In a now viral scene from the GMA 7 series “Nagbabagang Luha,” the character Cielo, played by Claire Castro, gets busted for faking her pregnancy. And then, in a span of a minute, Cielo gets her hair pulled, slapped around silly, doused in vase water, and had her face shoved repeatedly into a red cake by her boyfriend’s mother, Calida (Gina Alajar).
The newbie actor, whose parents are 1990s celebs Diego Castro and Raven Villanueva, thought that the sequence was “outrageous” when she first read the script. But then again, outrageous is par for the course in the sleepy afternoon timeslot, and the scene ended up being watched 2.4 million times on YouTube.
“I was taken aback because some of the things needed to be done were outrageous. But it was fun doing such scenes, compared to just the sweet ones, because you get to express more,” she said in a recent Zoom conference. “I was already sleepy when we did that scene, so I was just happy and running on adrenaline.”
Plus, getting manhandled by an award-winning artist like Gina Alajar is a badge she proudly wears. “It’s an honor to be slapped by a great actress and director like Direk Gina,” she quipped, adding that scene, mercifully, took only one take.
“The setup was long and the blocking lasted an hour. But we did it in one take. Before the scene, Direk Gina told me, ‘Claire, this is just a job. I’m sorry, but we have to do it.’ After that, someone yelled, ‘Action!’” Claire related. “I couldn’t open my eyes after because there was so much cake on my face. Three days after, I feel like there’s still some left in my ears!”
Looking back, intense scenes like that can be quite therapeutic especially for someone like Claire who doesn’t voice out her feelings often. “I’m the type who gives others many chances, even if they have done me dirty. So, I don’t let it (the pain) out immediately. I feel like it’s my chance to release those emotions when I do those scenes,” she said.
Because she has only been in show biz for two years, the 23-year-old Kapuso talent said she still has much to learn. And working with someone like Gina was exactly what she needed.
“I have this process where I curl up in a ball and wait for the tears to come. And Direk Gina was concerned about that, because she believes it would be too draining for me, especially if I have to shoot a lot of crying scenes in one day,” she said. “She taught me techniques I could use.”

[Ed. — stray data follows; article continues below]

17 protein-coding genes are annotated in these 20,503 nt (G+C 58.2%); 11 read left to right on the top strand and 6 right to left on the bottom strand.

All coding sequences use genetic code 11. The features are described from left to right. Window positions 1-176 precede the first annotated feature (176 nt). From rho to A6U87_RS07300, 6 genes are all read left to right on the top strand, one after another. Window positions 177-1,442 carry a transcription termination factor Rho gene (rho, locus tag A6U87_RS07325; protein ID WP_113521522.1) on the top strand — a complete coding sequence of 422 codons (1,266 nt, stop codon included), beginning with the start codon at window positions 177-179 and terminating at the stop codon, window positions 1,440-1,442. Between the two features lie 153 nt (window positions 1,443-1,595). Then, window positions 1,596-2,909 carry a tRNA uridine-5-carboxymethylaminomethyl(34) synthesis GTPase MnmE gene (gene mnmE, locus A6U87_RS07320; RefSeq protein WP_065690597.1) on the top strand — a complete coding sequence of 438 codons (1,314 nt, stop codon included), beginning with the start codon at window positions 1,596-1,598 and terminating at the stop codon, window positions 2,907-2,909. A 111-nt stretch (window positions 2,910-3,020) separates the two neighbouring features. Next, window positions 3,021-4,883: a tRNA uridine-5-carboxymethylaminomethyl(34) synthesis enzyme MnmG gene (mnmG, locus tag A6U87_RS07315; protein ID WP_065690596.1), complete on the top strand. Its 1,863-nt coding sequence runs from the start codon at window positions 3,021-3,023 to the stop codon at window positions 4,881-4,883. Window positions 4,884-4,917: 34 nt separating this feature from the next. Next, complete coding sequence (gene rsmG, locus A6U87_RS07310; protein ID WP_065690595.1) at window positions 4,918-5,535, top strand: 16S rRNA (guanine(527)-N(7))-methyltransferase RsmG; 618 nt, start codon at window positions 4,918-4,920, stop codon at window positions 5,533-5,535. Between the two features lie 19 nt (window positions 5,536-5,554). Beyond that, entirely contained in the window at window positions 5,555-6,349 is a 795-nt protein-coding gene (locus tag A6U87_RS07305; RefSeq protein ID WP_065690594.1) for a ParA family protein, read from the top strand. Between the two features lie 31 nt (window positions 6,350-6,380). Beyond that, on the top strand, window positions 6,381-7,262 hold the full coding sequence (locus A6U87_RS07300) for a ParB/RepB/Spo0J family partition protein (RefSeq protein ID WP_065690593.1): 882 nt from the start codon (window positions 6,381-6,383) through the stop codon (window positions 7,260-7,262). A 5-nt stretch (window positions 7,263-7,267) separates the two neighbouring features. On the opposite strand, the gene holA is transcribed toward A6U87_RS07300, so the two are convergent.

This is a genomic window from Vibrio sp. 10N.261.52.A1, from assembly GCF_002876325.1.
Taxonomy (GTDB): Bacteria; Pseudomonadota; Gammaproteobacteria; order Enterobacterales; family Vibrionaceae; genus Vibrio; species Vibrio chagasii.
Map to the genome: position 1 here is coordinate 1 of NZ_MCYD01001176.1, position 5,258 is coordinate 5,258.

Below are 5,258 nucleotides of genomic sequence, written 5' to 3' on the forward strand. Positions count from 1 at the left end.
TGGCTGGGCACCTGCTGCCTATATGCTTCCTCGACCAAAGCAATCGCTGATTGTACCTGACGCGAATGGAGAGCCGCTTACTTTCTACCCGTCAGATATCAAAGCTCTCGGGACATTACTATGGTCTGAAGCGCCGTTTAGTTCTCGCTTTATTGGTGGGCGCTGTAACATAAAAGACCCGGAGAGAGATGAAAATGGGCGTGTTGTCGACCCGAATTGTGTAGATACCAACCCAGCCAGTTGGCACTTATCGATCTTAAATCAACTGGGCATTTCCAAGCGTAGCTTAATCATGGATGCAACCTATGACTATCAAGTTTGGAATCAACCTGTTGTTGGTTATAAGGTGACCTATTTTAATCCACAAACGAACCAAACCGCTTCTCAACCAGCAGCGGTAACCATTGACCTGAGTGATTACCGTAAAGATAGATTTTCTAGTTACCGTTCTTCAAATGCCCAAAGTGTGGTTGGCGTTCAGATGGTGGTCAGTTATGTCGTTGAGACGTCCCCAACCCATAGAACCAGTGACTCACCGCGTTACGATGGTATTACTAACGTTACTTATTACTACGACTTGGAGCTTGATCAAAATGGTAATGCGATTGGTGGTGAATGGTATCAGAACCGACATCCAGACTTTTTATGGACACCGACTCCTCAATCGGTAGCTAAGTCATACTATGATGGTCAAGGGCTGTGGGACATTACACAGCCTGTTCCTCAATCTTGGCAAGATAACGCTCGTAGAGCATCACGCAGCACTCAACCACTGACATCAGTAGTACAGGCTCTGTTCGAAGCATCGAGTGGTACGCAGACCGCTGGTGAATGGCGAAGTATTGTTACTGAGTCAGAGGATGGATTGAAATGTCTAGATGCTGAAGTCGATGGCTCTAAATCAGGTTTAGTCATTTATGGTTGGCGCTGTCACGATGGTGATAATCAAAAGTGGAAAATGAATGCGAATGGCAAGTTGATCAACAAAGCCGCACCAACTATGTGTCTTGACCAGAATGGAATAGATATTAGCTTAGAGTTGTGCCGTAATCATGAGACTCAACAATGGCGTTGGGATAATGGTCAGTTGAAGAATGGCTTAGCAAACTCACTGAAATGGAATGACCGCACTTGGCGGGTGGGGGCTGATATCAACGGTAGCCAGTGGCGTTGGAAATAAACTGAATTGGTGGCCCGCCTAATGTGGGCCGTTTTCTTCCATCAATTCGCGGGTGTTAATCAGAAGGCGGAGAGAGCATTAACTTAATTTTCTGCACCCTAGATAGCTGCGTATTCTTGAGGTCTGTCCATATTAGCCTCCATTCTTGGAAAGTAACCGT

“I learned that the more you force your tears, the faker they look. So you have to be relaxed before a heavy scene,” Claire added. “Being in the show also taught me the value of discipline. My costars (Glaiza de Castro, Rayver Cruz, Mike Tan) love their job. I see how driven they are and that’s something I want to emulate.”
And her preconceived notions about working on a television series, Claire said, couldn’t be farther from her actual experience. “When I was outside looking in, I had this image that people on the set are always masungit … that the directors are scary. But it wasn’t true. All my colleagues were all kalog and very nice,” she said.
Phonecalls with dad
When she’s feeling down in the taping bubble, she calls her father for some reassurance.
“When it’s a long day and you’re doing one scene after another, I would call him for a bit of stress relief. His voice calms me down and makes me work better,” she said, adding that having celebrity parents doesn’t really make her feel pressured.
“It’s not so much pressure, but motivation,” she pointed out. “I want to make my mom and dad proud.”
Claire doesn’t mind taking the character actor path. But while she enjoys doing offbeat characters, she still hopes to play more typical protagonist roles.
“I like doing offbeat roles because I’m a quiet person and I get to express things I can’t in real life. But I have been told by more experienced coactors that playing pitiable characters is actually challenging. I will study and prepare if I get something like that, because I want to be better.” INQ
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